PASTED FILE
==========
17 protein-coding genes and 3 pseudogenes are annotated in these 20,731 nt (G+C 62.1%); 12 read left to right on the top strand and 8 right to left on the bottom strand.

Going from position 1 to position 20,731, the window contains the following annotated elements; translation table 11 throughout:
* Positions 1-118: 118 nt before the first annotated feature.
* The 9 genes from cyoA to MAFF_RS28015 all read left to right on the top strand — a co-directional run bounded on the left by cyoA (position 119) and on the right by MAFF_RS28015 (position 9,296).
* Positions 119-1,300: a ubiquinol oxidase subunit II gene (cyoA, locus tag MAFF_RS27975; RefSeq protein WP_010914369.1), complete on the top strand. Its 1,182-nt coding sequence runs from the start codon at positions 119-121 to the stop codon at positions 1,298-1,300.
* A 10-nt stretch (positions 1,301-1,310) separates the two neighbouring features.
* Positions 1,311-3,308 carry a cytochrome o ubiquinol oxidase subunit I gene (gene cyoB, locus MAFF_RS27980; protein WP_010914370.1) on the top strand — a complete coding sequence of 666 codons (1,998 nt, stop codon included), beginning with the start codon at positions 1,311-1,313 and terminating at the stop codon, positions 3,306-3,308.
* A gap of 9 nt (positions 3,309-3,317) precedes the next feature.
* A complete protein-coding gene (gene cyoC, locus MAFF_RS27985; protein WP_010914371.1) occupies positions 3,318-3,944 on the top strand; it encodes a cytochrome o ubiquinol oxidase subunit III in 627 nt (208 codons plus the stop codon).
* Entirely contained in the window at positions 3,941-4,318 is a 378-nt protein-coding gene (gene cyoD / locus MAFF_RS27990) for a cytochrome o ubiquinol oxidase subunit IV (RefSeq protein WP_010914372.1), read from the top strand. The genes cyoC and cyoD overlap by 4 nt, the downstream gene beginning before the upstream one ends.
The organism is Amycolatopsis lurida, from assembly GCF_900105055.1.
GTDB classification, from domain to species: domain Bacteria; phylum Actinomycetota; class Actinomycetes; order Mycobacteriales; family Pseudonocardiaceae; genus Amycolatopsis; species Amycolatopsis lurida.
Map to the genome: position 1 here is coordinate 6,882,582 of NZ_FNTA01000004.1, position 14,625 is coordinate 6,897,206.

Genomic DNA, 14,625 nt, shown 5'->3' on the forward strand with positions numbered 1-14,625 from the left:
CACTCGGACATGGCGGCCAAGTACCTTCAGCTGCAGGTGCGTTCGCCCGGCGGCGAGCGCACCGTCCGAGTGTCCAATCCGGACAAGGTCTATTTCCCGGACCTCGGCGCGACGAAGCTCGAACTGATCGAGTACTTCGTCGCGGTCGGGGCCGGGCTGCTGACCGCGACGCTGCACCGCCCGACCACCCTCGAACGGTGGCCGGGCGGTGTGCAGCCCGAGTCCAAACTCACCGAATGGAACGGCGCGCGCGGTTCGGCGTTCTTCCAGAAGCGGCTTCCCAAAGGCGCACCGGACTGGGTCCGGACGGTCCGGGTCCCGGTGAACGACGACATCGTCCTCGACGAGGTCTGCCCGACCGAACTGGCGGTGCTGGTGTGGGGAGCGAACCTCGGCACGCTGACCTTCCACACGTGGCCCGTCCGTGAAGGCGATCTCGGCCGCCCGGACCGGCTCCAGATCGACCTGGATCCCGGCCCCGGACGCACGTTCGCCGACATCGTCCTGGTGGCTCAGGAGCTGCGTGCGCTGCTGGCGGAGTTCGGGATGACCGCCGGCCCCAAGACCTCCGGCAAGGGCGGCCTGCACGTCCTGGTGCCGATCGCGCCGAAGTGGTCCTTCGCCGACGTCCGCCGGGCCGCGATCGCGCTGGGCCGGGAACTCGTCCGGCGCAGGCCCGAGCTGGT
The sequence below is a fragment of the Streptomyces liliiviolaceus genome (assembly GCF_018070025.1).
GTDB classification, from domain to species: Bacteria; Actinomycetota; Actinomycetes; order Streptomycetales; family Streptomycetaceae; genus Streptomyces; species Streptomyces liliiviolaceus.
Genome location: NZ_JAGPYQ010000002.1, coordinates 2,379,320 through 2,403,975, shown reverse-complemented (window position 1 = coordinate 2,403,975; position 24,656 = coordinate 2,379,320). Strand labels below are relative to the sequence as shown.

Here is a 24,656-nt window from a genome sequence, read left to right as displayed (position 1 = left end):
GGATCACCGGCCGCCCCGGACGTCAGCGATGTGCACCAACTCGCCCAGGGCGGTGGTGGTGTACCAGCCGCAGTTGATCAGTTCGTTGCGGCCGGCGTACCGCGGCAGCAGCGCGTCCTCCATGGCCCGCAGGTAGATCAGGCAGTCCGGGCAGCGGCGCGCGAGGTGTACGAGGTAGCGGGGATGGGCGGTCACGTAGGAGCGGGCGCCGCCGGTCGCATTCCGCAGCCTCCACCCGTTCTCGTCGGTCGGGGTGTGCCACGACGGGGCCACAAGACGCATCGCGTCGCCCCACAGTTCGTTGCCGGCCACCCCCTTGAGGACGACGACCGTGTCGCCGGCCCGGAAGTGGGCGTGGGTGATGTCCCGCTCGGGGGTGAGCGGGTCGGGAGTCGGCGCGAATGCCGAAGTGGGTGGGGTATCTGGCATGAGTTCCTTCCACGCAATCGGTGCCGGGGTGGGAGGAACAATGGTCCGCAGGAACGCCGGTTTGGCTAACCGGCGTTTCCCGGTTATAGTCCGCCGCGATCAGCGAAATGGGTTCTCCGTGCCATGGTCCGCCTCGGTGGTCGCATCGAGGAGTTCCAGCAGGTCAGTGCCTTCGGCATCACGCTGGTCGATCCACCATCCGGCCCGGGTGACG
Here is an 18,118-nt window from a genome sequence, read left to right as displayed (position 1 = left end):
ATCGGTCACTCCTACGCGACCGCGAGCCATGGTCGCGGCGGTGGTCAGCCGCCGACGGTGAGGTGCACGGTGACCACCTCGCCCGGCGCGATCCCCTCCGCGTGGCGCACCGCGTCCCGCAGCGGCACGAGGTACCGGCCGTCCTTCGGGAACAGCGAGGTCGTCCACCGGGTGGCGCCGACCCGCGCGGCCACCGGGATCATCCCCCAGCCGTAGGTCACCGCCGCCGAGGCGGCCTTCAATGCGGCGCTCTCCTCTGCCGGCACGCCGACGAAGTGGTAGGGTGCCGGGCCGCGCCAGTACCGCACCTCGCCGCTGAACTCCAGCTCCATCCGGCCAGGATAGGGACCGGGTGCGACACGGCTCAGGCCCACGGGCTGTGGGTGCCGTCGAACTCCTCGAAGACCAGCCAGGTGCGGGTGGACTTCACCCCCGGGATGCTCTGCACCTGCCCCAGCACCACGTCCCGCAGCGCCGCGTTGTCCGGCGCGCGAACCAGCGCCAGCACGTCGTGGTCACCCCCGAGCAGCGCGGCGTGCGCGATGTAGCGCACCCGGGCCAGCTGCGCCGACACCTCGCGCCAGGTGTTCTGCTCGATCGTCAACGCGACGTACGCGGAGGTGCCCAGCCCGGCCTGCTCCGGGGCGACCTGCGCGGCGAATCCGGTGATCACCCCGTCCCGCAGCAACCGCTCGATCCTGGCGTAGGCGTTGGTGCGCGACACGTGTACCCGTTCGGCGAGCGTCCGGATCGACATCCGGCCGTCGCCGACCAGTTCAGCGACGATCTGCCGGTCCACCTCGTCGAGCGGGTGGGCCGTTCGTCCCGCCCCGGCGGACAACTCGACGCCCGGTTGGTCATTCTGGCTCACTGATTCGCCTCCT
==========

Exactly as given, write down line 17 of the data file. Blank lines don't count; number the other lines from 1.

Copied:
GTDB classification, from domain to species: Bacteria; Actinomycetota; Actinomycetes; order Streptomycetales; family Streptomycetaceae; genus Streptomyces; species Streptomyces liliiviolaceus.